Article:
Analogue v. Digital...again (Washington Post)

This is an interesting article and it features a couple of A vs. D recordings so you can try to tell the difference. Michael Fremer had a brief remark in the "comments" section. Hopefully, this Washington Post link for non-subscribers works:



So, let me get this straight. We will compare analog vs digital artifacts by recording both as digital, compressing eh living crap out of it, and playing it back on a computer.

The only possible thing that this could prove is that the digital representation of each is perfect and we prefer some additive analog artifacts that are faithfully reproduced in one of the files. I’m not saying that’s the case, but its the only possible proof that can come of this.

If, in fact, the process used to code each example (A vs D) to a file is so very good that it can reveal the nuances of each, why not just record music with this astonishing approach int he first palce and put an end to the debate?

These sorts of comparisons underscore how little many really understand the signal chain. Apparently it does not stop writing and commenting however.

No, i have not dug into the specifics - it doesn’t really change the facts all that much.


This man's opinion is totally arbitrary, meaningless but, if he can make money at it. great. That is the American way. Consumer beware. 

+1 on the American way and capitalism

All these opinions are merely data points and incumbent upon each of us to trust but verify before reacting

I can only say my personal experience is different than his

I've got near 500 albums from the 70s and 80s

My parents have passed down their collection from the 60s and 70s, some great artists and original pressings of Elvis, Sonny and Cher, The Supremes, Roy Orbison, etc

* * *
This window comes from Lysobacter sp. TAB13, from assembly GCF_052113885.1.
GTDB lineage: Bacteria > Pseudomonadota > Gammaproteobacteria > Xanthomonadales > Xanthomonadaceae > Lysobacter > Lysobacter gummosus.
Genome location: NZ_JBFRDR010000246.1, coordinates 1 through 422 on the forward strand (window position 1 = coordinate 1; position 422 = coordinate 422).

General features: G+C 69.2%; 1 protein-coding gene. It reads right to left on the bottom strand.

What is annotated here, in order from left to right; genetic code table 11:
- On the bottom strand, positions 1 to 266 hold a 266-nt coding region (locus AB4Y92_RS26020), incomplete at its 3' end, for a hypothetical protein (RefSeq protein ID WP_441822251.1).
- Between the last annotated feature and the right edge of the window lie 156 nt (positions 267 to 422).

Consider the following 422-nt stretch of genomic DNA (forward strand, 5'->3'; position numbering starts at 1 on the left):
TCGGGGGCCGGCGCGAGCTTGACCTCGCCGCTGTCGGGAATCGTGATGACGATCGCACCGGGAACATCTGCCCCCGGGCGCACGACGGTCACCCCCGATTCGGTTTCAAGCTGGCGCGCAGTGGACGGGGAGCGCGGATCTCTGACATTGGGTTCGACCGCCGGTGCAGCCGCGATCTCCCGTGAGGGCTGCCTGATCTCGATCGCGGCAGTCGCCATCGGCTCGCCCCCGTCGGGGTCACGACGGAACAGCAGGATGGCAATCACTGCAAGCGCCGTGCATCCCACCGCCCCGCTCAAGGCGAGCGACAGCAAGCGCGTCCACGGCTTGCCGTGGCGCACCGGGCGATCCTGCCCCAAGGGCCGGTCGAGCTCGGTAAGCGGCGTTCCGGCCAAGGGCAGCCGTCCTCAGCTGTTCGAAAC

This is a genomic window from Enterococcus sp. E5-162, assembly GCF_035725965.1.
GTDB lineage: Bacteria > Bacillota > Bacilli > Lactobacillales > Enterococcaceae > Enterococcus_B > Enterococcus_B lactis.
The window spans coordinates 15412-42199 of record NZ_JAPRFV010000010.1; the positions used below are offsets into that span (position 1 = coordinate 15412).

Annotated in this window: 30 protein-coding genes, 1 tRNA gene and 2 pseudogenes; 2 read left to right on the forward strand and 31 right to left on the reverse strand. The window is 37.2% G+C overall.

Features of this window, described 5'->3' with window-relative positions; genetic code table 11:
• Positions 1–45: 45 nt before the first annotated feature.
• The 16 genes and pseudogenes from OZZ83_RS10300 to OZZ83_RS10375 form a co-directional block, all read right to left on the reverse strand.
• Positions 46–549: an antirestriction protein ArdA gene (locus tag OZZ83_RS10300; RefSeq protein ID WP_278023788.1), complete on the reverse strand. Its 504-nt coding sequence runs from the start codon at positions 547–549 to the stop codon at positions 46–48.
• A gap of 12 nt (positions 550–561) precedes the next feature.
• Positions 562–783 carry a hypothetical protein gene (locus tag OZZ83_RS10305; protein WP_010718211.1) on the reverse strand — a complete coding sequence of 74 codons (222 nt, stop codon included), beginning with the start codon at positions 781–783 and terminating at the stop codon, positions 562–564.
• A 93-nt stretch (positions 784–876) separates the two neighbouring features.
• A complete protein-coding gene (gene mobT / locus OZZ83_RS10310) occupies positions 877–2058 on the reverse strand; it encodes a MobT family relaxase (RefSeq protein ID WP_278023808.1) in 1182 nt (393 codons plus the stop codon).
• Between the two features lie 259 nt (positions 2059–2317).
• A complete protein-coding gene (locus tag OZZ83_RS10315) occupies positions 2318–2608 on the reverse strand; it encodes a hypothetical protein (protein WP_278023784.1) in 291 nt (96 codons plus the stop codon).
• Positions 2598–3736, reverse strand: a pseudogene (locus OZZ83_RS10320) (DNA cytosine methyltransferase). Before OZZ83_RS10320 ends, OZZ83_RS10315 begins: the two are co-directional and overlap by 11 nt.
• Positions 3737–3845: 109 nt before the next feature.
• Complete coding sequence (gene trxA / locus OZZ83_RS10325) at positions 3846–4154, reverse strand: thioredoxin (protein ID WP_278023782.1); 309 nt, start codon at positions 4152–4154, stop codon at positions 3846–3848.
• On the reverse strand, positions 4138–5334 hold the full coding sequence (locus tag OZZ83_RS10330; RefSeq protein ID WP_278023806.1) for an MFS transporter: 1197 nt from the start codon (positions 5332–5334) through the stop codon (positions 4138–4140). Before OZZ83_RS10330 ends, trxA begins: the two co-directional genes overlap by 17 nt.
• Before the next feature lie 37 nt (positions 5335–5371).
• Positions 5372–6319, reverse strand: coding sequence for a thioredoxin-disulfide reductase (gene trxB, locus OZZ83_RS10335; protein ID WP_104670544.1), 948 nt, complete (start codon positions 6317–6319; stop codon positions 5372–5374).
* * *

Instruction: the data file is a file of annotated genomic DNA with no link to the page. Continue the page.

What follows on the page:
My analog kit is moderate by today's standards but better than Mr Port's circa 2000 kit

During analog playback, I've got dozens of those pressings that sound spectacular, despite the pops and warps

But I've got a much higher percentage that sound average to nails on a chalkboard, the lack of quality consistency is the biggest analog let down for me

My digital playback is at least 95% as good as my best analog and the quality consistency is off the charts - nothing sounds like nails on a chalkboard and less than 10% sound average

I would submit that 90% of my digital playback is the best playback versions of these old war horses that I've been playing over and over for 40 years

For reference I stream everything and play fewer CDs than even records 

Again simply my personal experience on my kit in my space

The mileage varies for all of us, no wrong are right answers - just different experiences and preferences

Happy listening to all

I wouldn't trash gear just because it's old. We are enjoying very modest incremental improvements on analog equipment these days. They are real advances, but small and expensive. Some old troglodyte in the 1960s with a Decca cartridge, Garrard turntable, Quad tube amps and electrostatics* was having a pretty good time and one that would stand up today as being very respectable.


*I chose these as all are still made today, an indication of their solid design and performance.